Dirtier: The Garden News Vol. 6
CLICK HERE TO VIEW THIS EMAIL IN A BROWSER
DIRTIER ....The Newsletter
Volume 48     3 July 2013
Dianne B
P1040144header

DIANNE  B’s GARDEN  DOs  +  DON’Ts


DON’T  be  skeptical.
It was with only a shred of belief last year that I ordered two
Acanthus ‘White Water’ from the Territorial Seed Company
only because I was ordering tomato plants for Lys
and said, “Oh, what the hell...
why not?” 
Even though I've  never had luck with Acanthus,
even from the fanciest nursery.
Well, you see, you never know. 
Not only did both plants come up with gusto this season...
but they are really white-leaved and you know,
I am a sucker for that.

P1030620


DO let the ants crawl all over the peonies and don’t worry. 
Peonies love ants and vice versa:  my first piece of gardening lore from Steven Hamilton’s grandmother Minnie-Minnie Meyer.

P1030841



DO invest in single petal peonies, for my money they are the most beautiful...

P1030897


 DON’T EVER Plant big Oriental lilies under Japanese maples –
it was a lousy idea and those lily stems poking through the otherwise harmonious canopy is just awful...

P1030877



DON’T  fall for an enticing name...
After waiting 3 years for this ‘Red Velvet Elvis’ iris to bloom,
it’s a dud.
This Louisiana Iris definitely does not like New York.

P1040064


DON’T GIVE UP....2 examples
I thought this spindly twig of a Chionanthus would never bloom,
But here it is.

P1030886

Just as ethereal as an image I’ve tried to emulate for ages.

P1030887


and 2.
Back to Acanthus.
I've been waiting for bloom on a simple Acanthus mollis
for years and years.
  I finally have ONE, just one,
but it's a great tall muskily colored sexy stalk.
Another nice thing is that it was a gift from Rick Bogush
of Bridge Gardens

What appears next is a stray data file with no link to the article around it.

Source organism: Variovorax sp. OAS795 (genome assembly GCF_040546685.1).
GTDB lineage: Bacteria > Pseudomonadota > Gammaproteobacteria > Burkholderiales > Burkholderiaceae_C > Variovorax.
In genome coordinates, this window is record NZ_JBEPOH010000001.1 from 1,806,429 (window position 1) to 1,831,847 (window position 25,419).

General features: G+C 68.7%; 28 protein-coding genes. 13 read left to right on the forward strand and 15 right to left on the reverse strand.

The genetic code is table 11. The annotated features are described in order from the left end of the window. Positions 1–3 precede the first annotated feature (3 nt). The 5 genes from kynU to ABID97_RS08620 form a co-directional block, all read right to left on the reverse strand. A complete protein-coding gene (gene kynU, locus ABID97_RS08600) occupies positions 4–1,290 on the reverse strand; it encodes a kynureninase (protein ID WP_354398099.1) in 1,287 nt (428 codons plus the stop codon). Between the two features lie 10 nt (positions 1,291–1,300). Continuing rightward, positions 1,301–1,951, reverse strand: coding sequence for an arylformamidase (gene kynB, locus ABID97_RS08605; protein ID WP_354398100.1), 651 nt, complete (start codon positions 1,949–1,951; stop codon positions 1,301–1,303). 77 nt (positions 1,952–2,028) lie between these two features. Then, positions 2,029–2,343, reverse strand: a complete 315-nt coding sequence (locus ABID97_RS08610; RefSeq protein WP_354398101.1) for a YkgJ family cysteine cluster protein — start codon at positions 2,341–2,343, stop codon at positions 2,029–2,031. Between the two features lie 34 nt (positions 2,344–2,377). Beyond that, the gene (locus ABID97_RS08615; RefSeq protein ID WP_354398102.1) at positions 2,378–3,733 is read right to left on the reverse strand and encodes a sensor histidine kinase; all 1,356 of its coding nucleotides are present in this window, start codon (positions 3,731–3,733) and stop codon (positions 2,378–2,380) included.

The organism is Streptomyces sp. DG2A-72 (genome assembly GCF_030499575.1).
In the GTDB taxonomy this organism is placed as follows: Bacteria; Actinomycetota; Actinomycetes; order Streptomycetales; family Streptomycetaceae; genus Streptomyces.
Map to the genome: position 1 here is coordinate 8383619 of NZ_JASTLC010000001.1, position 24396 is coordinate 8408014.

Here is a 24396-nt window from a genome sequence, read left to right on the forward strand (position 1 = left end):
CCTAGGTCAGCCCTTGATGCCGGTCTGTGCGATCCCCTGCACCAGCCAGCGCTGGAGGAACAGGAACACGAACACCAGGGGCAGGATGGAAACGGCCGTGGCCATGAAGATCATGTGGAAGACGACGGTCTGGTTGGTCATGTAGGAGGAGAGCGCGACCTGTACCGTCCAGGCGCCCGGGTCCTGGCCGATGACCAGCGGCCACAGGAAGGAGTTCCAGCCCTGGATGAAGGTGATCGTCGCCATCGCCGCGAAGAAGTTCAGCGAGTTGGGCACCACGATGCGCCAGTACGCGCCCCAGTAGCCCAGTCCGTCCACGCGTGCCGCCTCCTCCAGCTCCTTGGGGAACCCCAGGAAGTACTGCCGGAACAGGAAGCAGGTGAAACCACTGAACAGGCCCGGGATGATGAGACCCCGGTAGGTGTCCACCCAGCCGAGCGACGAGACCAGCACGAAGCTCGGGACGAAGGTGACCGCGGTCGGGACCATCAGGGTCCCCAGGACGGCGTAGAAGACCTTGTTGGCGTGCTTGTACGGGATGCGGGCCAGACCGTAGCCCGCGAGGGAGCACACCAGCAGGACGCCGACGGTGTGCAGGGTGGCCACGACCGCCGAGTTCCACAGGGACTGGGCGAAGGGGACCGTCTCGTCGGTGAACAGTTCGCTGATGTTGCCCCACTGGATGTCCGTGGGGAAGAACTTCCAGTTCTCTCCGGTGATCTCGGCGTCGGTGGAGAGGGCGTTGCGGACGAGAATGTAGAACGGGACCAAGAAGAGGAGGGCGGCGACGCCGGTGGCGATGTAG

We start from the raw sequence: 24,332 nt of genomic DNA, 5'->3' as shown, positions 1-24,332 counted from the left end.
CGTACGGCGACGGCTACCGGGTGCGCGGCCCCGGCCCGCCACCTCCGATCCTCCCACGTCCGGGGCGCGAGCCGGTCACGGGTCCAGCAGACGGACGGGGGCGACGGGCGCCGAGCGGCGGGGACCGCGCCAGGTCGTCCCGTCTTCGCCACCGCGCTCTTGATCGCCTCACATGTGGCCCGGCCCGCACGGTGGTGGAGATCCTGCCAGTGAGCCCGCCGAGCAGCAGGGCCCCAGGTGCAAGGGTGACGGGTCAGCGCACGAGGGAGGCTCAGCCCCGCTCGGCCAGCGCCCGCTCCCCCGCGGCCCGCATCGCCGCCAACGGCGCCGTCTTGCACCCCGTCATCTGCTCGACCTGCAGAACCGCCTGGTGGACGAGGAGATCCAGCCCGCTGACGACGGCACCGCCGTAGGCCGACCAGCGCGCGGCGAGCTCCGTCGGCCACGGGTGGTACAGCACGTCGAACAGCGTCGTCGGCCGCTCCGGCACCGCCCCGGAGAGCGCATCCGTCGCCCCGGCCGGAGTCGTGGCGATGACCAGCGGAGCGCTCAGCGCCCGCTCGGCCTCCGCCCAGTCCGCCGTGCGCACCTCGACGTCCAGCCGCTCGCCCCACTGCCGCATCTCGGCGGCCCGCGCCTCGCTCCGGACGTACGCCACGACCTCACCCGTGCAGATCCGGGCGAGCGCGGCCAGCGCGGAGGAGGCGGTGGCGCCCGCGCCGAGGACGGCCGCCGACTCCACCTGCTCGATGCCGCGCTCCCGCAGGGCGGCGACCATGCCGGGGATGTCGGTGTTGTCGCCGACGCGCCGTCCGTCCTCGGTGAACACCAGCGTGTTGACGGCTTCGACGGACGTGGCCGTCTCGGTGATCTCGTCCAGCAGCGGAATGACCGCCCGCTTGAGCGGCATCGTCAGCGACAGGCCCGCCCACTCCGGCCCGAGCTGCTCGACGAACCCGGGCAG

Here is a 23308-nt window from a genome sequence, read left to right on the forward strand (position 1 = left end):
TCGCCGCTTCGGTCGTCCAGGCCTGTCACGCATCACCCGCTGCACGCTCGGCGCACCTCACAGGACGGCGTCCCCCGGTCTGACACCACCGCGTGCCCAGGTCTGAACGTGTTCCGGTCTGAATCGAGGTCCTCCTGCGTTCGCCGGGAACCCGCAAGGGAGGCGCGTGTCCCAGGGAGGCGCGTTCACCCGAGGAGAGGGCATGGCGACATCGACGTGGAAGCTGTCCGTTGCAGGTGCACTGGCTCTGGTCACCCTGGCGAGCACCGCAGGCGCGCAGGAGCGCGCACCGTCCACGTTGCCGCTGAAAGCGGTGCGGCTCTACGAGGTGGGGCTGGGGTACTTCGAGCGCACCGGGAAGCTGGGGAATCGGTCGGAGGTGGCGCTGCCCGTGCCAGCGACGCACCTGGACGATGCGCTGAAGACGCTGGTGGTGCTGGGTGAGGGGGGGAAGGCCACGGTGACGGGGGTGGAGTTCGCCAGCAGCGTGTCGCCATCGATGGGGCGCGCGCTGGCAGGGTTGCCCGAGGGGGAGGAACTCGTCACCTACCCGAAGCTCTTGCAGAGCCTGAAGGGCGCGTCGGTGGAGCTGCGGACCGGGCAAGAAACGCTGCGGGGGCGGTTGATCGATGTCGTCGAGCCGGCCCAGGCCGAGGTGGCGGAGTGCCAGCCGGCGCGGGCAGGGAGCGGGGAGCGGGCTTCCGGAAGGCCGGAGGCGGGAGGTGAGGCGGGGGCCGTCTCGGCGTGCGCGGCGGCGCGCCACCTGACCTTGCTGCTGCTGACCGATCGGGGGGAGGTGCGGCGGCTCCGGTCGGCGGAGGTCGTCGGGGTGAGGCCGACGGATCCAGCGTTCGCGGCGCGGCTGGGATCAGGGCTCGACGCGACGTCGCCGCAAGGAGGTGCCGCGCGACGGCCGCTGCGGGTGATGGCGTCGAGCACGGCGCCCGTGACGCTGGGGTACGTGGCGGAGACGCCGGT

P1040052


It looks even better now than this pix.

 

SNEAK  PREVIEW


Not only are the LongHouse Reserve and Watermill Center Benefits the best parties in The Hamptons
(and this is according to Bill Cunningham
in the New York Times, not me);
but they afford the most fantastic opportunity to buy really good, preselected art of many kinds
(usually at much better than gallery prices).

Due to my inside track in these two wonderful foundations,
here is a tiny taste of what will be found at the Benefit Auctions:



At LongHouse – White Night – Saturday, July 20 2013


Alice Aycock, a drawing, beautiful
aycock


Michael Combs, a photograph of creatures
he has carved with his own hands
combs_michael

Dale Chihuly, a gorgeous glass nest
chihuly_resized

Christo, the iconic wrapped Pont Neuf
christo_2

Dickie Landry, a great photograph
landry_richard_resized

Hope Sandrow, one extraordinary feather
sandrow




At The Watermill Center – Devil’s Heaven
Saturday, July 27 2013



Peter Dayton’s fabulous photo transfer table.
PeterDayton



Alex Prager photograph
LASTWMsmworks list_all_0626_v2-1



Andy Warhol Punching Jean Michel Basquiat,
a famous photo by Michael Halsband
MHalsband


Lovis Dengler, magical photograph
LovisDengler


Lucy Winton, a very special drawing
Image 2


Warren Neidich exemplary construction
Warren Niedich



If you absolutely cannot make it,
not to either Benefit
(or have qualms about the ticket prices that start at $500)... 
there is still an opportunity to exercise your art collecting yearnings:

The auctions will both be online:

LongHouse as of July 8th at  paddle8.com

Check watermillcenter.org  as of
July 15

Don't miss out.
 

A NUT for JAPANESE MAPLES
 

My admiration for these splendid Acers never wanes and
I just grow fonder with the leafing out each season...
as I madly snip and clip to keep them in
my close garden bounds.

This long-fingered red leaf
came from the great HAH Plant Fair
P1030387


A classic cut-leaf in gold
came from a Madoo Conservancy auction
P1030407


 

the clever mixing of two classics
P1030424


the exuberant new growth of Full Moon maples,
Autumn Moon is better in summer than it is in autumn,
and Red Moon (the dark one)
is actually Acer palmatumxShiras Johin.
Johin means elegant,